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All roads lead to Rome: the saying tells a literal truth, since the Romans build a network of roads spanning over 60.000 miles, all over the Empire. The start and the end point of this amazing spiderweb was Rome itself, the capital, a bustling city of over 1 million inhabitants.
The most famous of all the roads build by the Romans is the Appian Way, called the Queen of Roads and connecting Rome to the port of Brindisi in southern Italy, and thus to the Provinces in the Middle East.
It started close to the Aurelian Walls (although they were build later). The city walls still surround Rome’s centre, and are amazingly well preserved. It’s one of the most understated monuments in all of Rome: 12 miles long, with walkable passageways on top, watchtowers and huge gates.
Leaving behind the Gate of St. Sebastian we’ll soon bump into the first milestone of the Appian Way. 350 miles, with horse-changing stations and hotels along the route. It’s the road the Apostles Peter and Paul walked along, the place where Spartacus’ army of gladiators and slaves got crushed and crucified. We’ll walk on the very same ancient paving stones they walked on, learning how the Romans managed to build such durable, sturdy roads.
The Appian Way was lined with imposing mausoleums, such as the Tomb of Caecilia Metella, the daughter-in-law of Crassus, the general who defeated Spartacus; and it also boasted an imperial residence, that is the Palace and the Circus of the emperor Maxentius.
According to ancient Roman regulations, all burials had to be outside of the city boundaries. That’s the reason why the Catacombs, the underground cemeteries used by the early Christian community between the 2nd and the 5th centuries, are located on the outskirts of the city. So far, 63 catacombs have been identified around Rome, and the most interesting ones are located next to the Appian Way. We’ll explore one of the Catacombs, walking along the underground galleries lined with the burials of the Christians who lived in Rome at the very beginning of Christianity.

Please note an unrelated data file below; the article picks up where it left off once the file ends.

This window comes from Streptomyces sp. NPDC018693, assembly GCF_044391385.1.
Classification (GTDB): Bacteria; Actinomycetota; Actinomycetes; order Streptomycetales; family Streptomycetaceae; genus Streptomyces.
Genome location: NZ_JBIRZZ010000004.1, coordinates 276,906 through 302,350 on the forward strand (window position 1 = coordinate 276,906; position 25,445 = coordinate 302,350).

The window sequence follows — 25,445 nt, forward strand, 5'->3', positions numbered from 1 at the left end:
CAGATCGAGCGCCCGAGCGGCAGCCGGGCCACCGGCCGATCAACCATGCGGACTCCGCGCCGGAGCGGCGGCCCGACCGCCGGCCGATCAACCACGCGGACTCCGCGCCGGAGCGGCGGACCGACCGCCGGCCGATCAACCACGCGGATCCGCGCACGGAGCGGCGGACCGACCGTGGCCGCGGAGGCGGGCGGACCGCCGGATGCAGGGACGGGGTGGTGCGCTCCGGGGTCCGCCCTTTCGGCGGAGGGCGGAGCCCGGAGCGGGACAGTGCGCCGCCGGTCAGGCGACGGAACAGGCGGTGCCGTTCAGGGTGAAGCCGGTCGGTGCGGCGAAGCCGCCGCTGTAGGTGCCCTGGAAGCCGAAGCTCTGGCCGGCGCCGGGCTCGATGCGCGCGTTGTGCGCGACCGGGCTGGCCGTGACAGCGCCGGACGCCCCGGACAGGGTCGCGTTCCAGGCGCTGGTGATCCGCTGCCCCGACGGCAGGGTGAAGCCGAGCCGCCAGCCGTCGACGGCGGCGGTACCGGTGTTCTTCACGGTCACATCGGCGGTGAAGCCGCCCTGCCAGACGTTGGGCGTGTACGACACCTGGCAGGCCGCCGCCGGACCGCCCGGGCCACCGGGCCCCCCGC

Want to explore some more? Add our Villa dei Quintili & Roman Aequeduct tour!
Combo tours not only make sure you get the most out of your destination, they are also great value: combo tours are always cheaper than the sum of two separate tours.
If you are interested in booking this tour, please get in touch so we can talk over the details!
This tour doesn’t involve too much walking, but we’ll have to go down and up some stairs in the catacombs.
|Duration of tour||1-3 people (limo)||4-6 people (van)|
|Up to 4 hours||400,00 EUR||460,00 EUR|
|+ each additional hour||100,00 EUR||115,00 EUR|
- For larger groups, I’ll be happy to send you a quote.
- The tour rate includes your private guided tour + private driver – price is total, not per person. Pick up will be at your accomodation, provided it is in the city centre.
- Tip for budget-conscious travelers: instead of using a limo service, we might use a taxi to drive to the Appian Way, and call a taxi to pick us up at the end of the tour, thus reducing cost considerably. Ask me about the grassroot option!
- Entrance tickets, meals, snacks and gratuities not included in above rates.
- Tickets to the Catacombs are not included and have to be purchased on site (cash or credit card); at the time of writing, they are 8,00 EUR per person. Children under 18 get a reduced ticket (5,00 EUR). Updated entry fees will be listed in the detailed trip summary you’ll get upon sending a request/booking.
- Please note that we reserve the right to vary the prices shown on this website at any time before you book (during Bank Holidays, National Holidays, Christmas Holidays, Easter Holidays, or last minute bookings). From April 1st to October 30th, last minute bookings (less than 3 days prior to the tour) are subject to a 15% surcharge.
You will be advised of the current price at the time of booking. Once you have booked we will not increase your tour price other than for changes in VAT or any other Venues or Government imposed levy.